The pollinator garden outside the Plaindelaer Publishing building has now been recognized by more than visiting gardeners and the pollinators that populate it.
The garden project was named by the Nebraska Press Association as the Community Service Project of the Year for newspapers its size.
The contest is sponsored by the Omaha World-Herald. Contest judges give special consideration to initiative, enterprise, originality and effectiveness in determining a winner.
This year’s judges cited the newspaper’s “impressive collaboration,” with University Extension and other organizations in the construction and funding of the garden.
They called the project “an excellent environmental project that will serve the community for decades. It is a great model for other communities as well as home gardens.”
The garden was developed as a joint effort between the paper and the Burt County Extension Office. Construction was funded largely through grants, including gifts from Greener Towns program coordinated by the Nebraska Statewide Arboretum in partnership with the Nebraska Forest Service and the Nebraska Environmental Trust It provides funding and design assistance for the development of community spaces statewide. The program’s goal is to help communities plant trees and gardens that build soil, save energy, protect water and create wildlife habitat.
It also received a Public Information & Education Grant from the Nebraska of Academy of Sciences; $10,000 in keno proceeds from the City of Tekamah, as well as donations from University of Nebraska Extension in Burt County, Burt County Pheasants Forever, Papio-Missouri River Natural Resources District and several local families.
The pollinator garden also received a sizeable grant from the Lee Foundation which is operated by the newspaper’s parent company.
The project started with an inquiry about tree planting options for an 11,000 square foot green space located to the north of the newspaper office. The space was mostly a blank slate of grass but had a few dying and dilapidated trees that needed to be removed and possibly replaced. The initial question was to find out which species of trees would be best suited for that space.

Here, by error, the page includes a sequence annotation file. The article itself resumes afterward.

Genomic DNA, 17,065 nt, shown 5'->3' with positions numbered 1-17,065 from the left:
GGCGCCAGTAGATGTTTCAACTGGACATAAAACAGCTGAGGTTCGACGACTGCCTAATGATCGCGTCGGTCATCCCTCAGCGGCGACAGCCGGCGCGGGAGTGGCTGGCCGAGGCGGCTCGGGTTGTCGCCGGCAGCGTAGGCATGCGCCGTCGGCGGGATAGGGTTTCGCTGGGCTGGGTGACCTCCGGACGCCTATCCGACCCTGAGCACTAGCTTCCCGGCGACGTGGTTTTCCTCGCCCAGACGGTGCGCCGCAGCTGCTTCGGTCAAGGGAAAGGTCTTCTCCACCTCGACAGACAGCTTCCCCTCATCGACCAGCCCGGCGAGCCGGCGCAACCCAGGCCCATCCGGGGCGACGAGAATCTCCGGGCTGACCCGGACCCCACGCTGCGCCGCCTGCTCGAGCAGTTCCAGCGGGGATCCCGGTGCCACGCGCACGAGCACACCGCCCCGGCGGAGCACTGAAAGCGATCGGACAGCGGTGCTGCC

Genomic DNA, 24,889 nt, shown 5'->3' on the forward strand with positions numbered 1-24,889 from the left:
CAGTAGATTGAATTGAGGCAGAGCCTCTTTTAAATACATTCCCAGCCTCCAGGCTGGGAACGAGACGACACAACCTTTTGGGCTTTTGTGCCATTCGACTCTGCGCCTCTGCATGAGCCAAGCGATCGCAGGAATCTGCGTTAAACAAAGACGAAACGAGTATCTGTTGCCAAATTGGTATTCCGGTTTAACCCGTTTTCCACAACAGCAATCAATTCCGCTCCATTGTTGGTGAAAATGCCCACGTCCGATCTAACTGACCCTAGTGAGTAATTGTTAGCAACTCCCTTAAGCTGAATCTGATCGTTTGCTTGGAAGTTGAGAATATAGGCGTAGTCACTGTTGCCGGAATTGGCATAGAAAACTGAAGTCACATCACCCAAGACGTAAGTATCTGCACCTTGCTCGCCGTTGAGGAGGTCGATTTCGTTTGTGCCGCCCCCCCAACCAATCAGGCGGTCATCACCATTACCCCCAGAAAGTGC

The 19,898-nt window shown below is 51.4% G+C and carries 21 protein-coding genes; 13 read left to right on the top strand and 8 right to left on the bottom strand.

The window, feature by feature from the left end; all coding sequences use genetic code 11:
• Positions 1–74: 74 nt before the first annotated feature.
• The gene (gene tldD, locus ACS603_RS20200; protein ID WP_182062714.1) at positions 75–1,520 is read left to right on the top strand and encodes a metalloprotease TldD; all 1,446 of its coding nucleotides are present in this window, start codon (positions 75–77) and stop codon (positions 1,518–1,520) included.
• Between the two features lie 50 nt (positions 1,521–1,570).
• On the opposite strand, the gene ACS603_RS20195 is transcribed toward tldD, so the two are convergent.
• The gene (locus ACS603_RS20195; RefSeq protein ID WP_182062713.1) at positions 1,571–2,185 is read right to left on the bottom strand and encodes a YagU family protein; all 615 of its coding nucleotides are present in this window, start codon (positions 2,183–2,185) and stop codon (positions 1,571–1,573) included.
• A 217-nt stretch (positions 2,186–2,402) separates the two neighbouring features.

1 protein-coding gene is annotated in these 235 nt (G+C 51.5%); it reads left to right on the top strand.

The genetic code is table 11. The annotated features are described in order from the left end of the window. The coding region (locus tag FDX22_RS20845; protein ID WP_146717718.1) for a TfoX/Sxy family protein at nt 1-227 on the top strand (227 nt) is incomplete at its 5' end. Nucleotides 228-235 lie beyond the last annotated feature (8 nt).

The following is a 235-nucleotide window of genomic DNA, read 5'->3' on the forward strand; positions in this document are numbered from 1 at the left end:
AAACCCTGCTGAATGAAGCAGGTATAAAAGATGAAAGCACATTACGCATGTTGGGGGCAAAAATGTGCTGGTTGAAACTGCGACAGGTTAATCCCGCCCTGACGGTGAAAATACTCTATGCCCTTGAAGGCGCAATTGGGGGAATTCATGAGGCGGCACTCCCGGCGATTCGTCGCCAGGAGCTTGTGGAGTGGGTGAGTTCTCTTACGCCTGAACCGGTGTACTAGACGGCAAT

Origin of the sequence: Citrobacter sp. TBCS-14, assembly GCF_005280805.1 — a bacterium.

After a number of conversations and discussions, Burt County Extension Educator John Wilson posed the question to Plaindealer publisher Mike Wood, “What if we also made it an educational space for the community?”
This simple question evolved into what is now the Tekamah Community Pollinator Garden.
In 2018, Wood and Wilson worked with a number of different experts on development of a green space that would accomplish a few main goals. They included: aesthetic improvement of the unused green space providing a better visual appeal to the community of Tekamah; a welcoming space that can be used by the public; subject of the space to be of an educational value; property value improvement for a Lee Enterprise division; and it should be funded by grants, donations and volunteerism.
Most of the garden was constructed during 2019. Over 50 volunteers assisted throughout various phases and many of those people helped from beginning to end. It is estimated that just in the summer of 2019 over 200 hours of volunteer time were donated and many more hours were likely not recorded, Wood said.
The Tekamah Pollinator Garden officially opened to the public on Sept. 23, 2019.
“School groups and master gardener groups already have taken trips to the garden, using it as a medium learn and understand the importance of pollinators and how a project like this can make a huge difference in their population regrowth,” Wood said.